To see if it was significant for me, I just wrapped the area of code that populates the array with an unsafe { ... } block. After doing this that function went from about 26% total CPU usage down to about 23%. It's only a 3% improvement, but it's a very simple one. Since I carefully calculate my array index in this routine I'm confident the lack of bounds checking will be ok in this case.

Too Many Function Calls

Initially when I populated the float arrays for OpenGL I was calling a property for each vertex in my triangle one at a time. I changed this so that I pass in an array and starting index into the triangle and it populates it. This reduced the number of property accesses by 6 times.

Unfortunately I didn't profile this change carefully so I can't say how much of an affect it had, but I imagine it would have been measurable reducing more than 60,000 property calls to closer to 10,000 method calls.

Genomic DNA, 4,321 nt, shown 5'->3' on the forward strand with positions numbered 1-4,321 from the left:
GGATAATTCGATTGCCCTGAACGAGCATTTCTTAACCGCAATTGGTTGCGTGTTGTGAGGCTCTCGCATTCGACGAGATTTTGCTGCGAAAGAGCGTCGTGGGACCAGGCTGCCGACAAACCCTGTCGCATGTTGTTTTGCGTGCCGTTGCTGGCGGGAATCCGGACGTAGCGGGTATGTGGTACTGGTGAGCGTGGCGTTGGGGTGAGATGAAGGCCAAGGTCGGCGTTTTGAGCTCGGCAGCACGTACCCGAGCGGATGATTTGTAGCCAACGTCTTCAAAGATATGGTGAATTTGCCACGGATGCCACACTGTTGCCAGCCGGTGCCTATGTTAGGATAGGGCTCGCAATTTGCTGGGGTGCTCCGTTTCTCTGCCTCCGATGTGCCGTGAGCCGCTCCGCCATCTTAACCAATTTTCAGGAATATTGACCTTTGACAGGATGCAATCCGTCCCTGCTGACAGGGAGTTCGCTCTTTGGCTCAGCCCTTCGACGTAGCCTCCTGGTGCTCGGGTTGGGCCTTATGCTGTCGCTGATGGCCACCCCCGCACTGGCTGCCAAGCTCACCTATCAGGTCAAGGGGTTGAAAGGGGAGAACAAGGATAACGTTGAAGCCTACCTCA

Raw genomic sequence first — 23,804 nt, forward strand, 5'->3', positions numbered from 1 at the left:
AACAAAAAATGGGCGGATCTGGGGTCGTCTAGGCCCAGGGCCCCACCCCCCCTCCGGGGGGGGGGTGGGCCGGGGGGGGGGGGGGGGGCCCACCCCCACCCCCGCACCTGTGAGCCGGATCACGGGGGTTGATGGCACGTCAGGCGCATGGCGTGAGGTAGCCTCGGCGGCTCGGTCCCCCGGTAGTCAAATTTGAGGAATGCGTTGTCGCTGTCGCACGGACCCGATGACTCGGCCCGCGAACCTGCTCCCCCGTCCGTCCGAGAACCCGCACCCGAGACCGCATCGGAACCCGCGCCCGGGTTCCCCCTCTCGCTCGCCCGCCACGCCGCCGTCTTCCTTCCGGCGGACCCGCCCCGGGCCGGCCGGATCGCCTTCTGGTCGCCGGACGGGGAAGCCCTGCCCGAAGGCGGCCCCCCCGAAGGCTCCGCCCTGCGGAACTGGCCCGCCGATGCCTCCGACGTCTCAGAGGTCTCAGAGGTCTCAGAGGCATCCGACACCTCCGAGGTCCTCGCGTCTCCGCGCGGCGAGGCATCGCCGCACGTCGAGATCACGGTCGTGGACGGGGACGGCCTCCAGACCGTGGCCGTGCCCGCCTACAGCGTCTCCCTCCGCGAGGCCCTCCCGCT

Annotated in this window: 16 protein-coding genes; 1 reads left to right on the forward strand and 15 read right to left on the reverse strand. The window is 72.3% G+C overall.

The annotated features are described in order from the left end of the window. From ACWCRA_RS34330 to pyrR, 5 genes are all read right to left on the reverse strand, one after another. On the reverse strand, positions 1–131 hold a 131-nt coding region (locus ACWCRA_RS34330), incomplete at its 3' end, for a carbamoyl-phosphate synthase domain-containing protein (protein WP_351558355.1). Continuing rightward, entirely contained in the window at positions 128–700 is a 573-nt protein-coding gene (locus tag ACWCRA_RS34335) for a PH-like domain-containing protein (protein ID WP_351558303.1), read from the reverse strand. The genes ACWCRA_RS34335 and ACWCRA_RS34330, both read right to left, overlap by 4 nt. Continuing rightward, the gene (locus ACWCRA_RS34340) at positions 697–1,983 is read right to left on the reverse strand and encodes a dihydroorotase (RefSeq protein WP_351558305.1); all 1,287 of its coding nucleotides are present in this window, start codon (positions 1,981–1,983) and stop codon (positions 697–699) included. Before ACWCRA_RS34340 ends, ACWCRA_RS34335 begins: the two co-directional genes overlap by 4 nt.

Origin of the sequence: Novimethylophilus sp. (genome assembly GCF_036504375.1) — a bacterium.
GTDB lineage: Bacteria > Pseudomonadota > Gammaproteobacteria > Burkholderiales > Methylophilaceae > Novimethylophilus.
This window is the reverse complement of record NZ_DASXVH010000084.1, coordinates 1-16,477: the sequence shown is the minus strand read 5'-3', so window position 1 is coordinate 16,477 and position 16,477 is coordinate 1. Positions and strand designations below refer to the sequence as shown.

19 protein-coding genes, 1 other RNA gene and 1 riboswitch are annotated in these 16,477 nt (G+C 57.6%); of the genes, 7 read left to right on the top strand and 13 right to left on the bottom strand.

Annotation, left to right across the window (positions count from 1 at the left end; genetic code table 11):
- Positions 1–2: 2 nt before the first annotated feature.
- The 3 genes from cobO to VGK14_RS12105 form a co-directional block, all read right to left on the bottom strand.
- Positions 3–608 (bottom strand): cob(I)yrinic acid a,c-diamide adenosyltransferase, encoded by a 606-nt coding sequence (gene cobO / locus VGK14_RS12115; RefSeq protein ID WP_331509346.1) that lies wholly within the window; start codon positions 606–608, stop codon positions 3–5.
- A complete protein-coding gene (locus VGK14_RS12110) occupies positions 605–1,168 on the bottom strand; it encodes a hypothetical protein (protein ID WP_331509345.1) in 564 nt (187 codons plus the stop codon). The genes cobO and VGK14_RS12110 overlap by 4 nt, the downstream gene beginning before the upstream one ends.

Too Many Calculations

My triangle object remembers its original state (position, rotation, scale, etc) so that I can manipulate it based on that state. A side affect of this is that when I want to get the actual vertices I need to calculate them based on its original state and the current transformations. Initially I was doing this every time I needed the vertices, even if its state or transformations hadn't changed.

To fix this I added a boolean flag, isDirty that I use to keep track of it state. If its state changes then I set the flag to true and then next time I need the vertices I calculate them only if that flag is set to true and then set it to false.

This optimization reduced these calculations from about 29% of CPU time to 11%. Now, finally, a nice gain.